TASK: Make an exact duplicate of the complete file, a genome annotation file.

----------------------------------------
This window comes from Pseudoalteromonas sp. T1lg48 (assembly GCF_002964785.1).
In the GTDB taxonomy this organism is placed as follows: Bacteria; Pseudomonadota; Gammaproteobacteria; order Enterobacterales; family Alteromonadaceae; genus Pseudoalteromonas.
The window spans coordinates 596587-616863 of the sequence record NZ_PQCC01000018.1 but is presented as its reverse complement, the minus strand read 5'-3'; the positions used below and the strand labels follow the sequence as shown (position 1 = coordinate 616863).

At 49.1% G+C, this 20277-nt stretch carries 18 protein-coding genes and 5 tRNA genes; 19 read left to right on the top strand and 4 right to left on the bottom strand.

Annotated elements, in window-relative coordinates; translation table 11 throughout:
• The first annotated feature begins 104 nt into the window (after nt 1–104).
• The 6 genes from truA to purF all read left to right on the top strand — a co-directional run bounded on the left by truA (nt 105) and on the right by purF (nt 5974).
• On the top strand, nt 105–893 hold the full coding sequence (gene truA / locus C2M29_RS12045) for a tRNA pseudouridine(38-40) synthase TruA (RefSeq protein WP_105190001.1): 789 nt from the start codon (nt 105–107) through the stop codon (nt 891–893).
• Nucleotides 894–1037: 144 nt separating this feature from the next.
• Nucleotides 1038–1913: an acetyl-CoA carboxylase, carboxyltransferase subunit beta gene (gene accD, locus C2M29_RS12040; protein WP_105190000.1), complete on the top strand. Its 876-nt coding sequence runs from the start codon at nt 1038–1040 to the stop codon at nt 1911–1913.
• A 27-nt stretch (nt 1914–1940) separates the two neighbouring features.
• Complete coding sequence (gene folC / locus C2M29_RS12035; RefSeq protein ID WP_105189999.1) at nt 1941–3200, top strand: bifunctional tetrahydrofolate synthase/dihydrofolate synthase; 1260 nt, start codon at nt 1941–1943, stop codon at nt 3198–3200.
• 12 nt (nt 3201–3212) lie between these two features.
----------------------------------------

This window comes from Pseudoalteromonas sp. T1lg48 (assembly GCF_002964785.1).
In the GTDB taxonomy this organism is placed as follows: Bacteria; Pseudomonadota; Gammaproteobacteria; order Enterobacterales; family Alteromonadaceae; genus Pseudoalteromonas.
The window spans coordinates 596587-616863 of the sequence record NZ_PQCC01000018.1 but is presented as its reverse complement, the minus strand read 5'-3'; the positions used below and the strand labels follow the sequence as shown (position 1 = coordinate 616863).

At 49.1% G+C, this 20277-nt stretch carries 18 protein-coding genes and 5 tRNA genes; 19 read left to right on the top strand and 4 right to left on the bottom strand.

Annotated elements, in window-relative coordinates; translation table 11 throughout:
• The first annotated feature begins 104 nt into the window (after nt 1–104).
• The 6 genes from truA to purF all read left to right on the top strand — a co-directional run bounded on the left by truA (nt 105) and on the right by purF (nt 5974).
• On the top strand, nt 105–893 hold the full coding sequence (gene truA / locus C2M29_RS12045) for a tRNA pseudouridine(38-40) synthase TruA (RefSeq protein WP_105190001.1): 789 nt from the start codon (nt 105–107) through the stop codon (nt 891–893).
• Nucleotides 894–1037: 144 nt separating this feature from the next.
• Nucleotides 1038–1913: an acetyl-CoA carboxylase, carboxyltransferase subunit beta gene (gene accD, locus C2M29_RS12040; protein WP_105190000.1), complete on the top strand. Its 876-nt coding sequence runs from the start codon at nt 1038–1040 to the stop codon at nt 1911–1913.
• A 27-nt stretch (nt 1914–1940) separates the two neighbouring features.
• Complete coding sequence (gene folC / locus C2M29_RS12035; RefSeq protein ID WP_105189999.1) at nt 1941–3200, top strand: bifunctional tetrahydrofolate synthase/dihydrofolate synthase; 1260 nt, start codon at nt 1941–1943, stop codon at nt 3198–3200.
• 12 nt (nt 3201–3212) lie between these two features.